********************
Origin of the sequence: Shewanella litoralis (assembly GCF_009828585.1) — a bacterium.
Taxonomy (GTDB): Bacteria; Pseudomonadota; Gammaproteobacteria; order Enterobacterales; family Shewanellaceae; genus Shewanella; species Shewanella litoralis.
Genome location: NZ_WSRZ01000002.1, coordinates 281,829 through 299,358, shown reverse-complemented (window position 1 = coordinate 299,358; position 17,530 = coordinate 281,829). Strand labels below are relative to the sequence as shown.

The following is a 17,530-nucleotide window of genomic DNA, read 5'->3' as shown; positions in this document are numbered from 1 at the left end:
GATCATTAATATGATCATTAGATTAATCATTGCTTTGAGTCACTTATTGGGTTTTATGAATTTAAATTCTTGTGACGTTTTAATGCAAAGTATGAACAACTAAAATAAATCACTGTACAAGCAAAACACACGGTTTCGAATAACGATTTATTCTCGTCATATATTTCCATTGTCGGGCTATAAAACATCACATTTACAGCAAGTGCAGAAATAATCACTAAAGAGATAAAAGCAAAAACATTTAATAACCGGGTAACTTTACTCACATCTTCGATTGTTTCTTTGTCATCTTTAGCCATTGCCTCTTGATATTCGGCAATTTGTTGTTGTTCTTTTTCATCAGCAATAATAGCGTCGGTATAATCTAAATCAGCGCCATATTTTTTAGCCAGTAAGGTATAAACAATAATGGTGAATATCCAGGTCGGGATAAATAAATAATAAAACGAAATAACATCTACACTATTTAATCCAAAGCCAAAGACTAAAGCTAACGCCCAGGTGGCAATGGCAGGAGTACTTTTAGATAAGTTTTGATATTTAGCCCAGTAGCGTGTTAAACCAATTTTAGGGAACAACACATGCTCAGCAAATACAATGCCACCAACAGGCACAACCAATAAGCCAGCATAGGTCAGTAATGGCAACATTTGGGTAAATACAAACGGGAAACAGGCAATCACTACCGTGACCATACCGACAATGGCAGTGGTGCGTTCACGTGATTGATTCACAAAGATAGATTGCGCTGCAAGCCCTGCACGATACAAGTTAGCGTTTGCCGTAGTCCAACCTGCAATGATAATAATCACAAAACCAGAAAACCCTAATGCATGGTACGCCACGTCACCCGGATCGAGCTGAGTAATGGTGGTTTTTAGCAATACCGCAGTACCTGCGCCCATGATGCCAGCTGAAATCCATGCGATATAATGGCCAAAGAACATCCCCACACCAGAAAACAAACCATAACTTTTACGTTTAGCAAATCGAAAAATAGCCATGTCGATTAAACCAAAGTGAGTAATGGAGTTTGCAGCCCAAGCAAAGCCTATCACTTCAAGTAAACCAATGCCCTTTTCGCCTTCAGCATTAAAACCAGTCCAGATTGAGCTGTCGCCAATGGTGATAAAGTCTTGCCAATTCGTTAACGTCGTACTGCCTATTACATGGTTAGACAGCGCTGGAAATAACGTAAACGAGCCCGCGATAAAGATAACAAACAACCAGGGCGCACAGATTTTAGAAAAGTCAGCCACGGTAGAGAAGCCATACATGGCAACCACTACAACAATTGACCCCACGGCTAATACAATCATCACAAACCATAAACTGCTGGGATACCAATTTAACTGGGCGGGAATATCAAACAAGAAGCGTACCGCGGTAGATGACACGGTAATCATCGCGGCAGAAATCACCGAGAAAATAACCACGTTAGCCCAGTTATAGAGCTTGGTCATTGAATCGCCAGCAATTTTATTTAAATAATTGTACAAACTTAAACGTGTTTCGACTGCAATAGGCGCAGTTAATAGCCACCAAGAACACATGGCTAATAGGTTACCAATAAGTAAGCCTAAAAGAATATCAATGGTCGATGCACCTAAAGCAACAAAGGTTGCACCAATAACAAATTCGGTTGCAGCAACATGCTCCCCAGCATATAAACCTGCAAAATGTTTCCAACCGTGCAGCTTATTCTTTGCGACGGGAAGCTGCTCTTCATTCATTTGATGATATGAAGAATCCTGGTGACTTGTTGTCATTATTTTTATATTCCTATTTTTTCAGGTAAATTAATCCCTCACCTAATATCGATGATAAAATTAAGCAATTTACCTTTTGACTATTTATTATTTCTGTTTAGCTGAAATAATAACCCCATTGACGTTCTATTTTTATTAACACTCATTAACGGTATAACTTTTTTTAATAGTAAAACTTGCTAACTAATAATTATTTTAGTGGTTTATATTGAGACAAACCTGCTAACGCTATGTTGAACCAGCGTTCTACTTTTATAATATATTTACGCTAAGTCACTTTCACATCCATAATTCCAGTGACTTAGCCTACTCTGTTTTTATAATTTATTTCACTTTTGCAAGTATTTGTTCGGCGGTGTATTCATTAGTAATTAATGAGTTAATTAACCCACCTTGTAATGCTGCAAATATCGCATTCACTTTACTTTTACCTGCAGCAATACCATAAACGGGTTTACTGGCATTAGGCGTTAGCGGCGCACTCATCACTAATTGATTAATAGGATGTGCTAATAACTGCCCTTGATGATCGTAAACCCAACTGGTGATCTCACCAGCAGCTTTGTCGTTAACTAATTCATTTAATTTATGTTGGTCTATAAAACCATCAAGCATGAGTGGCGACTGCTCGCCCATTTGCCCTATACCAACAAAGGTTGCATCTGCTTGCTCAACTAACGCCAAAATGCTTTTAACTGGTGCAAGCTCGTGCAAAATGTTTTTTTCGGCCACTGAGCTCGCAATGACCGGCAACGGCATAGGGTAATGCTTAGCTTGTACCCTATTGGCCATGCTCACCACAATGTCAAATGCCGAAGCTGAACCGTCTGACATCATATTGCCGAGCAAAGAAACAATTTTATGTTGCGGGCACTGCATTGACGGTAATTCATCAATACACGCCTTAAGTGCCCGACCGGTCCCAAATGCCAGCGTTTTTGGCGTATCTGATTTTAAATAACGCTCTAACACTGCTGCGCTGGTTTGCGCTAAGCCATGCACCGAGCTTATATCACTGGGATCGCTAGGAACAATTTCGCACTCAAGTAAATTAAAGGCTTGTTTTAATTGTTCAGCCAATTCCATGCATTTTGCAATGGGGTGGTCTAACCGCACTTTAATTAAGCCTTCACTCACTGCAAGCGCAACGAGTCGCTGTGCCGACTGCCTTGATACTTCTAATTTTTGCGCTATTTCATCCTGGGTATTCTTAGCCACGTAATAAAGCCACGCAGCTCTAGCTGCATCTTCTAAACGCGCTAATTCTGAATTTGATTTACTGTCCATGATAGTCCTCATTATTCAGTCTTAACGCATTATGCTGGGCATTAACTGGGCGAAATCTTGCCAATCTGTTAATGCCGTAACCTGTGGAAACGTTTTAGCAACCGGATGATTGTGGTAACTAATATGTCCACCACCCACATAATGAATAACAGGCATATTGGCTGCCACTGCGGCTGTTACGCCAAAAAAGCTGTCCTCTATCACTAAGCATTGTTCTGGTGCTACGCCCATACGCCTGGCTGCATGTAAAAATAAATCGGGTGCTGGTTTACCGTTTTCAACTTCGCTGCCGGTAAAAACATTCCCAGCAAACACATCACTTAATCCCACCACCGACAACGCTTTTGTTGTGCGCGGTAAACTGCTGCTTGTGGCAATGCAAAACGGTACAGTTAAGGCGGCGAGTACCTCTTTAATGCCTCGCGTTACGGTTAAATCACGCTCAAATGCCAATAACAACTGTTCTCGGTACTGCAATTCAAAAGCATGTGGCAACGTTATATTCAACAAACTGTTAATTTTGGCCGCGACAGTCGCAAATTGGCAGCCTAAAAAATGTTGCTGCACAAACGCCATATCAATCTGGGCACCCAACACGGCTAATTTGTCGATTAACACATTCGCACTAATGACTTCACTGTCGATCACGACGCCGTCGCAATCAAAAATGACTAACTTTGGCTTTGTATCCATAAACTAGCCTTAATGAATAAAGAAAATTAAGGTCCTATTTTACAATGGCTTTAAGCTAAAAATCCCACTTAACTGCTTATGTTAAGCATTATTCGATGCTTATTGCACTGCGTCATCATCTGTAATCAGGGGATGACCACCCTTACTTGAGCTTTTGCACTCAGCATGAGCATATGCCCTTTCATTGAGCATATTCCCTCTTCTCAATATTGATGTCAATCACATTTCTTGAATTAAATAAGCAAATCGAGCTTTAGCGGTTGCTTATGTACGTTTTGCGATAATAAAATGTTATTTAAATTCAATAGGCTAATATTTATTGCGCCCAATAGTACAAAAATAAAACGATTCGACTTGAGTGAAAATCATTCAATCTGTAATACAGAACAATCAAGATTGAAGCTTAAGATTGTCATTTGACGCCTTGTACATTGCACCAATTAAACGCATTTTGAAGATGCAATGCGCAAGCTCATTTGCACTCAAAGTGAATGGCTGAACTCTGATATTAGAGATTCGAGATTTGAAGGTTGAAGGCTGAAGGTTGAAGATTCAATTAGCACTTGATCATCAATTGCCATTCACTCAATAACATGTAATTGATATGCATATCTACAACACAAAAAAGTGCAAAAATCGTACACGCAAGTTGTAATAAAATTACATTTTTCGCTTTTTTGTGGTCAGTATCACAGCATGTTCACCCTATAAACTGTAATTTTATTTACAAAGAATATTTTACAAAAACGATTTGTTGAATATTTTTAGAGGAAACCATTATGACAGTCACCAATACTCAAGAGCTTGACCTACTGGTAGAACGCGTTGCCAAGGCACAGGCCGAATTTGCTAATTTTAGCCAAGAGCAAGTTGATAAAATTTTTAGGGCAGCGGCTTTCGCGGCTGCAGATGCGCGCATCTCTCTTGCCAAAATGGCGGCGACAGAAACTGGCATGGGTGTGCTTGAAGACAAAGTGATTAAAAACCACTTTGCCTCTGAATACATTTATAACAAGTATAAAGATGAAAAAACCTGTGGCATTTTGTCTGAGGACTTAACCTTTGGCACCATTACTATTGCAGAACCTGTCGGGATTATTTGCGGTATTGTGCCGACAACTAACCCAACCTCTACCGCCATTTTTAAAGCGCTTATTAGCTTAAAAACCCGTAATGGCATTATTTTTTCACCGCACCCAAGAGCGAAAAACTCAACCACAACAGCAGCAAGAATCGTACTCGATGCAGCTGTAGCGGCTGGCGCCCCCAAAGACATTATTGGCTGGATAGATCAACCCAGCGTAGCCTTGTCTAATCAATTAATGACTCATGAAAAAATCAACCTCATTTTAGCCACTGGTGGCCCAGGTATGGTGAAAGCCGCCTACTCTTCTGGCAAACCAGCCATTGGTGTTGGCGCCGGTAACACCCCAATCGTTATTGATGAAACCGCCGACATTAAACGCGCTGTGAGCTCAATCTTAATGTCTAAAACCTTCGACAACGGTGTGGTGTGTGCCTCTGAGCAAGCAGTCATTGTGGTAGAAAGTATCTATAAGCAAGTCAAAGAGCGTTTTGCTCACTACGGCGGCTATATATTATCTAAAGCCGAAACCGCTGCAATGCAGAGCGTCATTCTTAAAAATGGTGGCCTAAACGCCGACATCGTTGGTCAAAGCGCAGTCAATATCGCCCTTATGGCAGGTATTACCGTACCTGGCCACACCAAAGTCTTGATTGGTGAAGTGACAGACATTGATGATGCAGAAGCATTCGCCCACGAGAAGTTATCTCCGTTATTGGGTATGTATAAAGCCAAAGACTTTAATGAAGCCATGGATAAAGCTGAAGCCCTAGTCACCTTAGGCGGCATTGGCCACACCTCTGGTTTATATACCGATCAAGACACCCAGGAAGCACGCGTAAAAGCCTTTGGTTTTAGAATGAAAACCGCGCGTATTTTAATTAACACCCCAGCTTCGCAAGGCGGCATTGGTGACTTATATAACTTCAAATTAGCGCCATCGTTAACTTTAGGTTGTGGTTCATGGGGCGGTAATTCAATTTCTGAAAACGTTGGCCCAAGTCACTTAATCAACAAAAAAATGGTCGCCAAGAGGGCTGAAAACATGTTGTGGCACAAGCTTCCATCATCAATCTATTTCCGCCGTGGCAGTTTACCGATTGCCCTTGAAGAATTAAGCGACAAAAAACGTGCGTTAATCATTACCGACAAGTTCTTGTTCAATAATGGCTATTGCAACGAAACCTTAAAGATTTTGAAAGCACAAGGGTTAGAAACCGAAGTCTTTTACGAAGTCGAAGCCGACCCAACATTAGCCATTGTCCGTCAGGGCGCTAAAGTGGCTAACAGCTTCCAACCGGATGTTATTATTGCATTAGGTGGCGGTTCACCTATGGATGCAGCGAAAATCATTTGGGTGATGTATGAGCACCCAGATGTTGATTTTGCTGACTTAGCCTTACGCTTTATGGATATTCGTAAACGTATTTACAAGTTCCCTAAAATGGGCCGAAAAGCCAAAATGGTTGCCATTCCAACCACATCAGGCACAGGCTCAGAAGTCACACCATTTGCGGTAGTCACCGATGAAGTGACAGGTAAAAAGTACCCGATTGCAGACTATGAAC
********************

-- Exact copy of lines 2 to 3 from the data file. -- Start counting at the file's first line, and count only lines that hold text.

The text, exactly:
Taxonomy (GTDB): Bacteria; Pseudomonadota; Gammaproteobacteria; order Enterobacterales; family Shewanellaceae; genus Shewanella; species Shewanella litoralis.
Genome location: NZ_WSRZ01000002.1, coordinates 281,829 through 299,358, shown reverse-complemented (window position 1 = coordinate 299,358; position 17,530 = coordinate 281,829). Strand labels below are relative to the sequence as shown.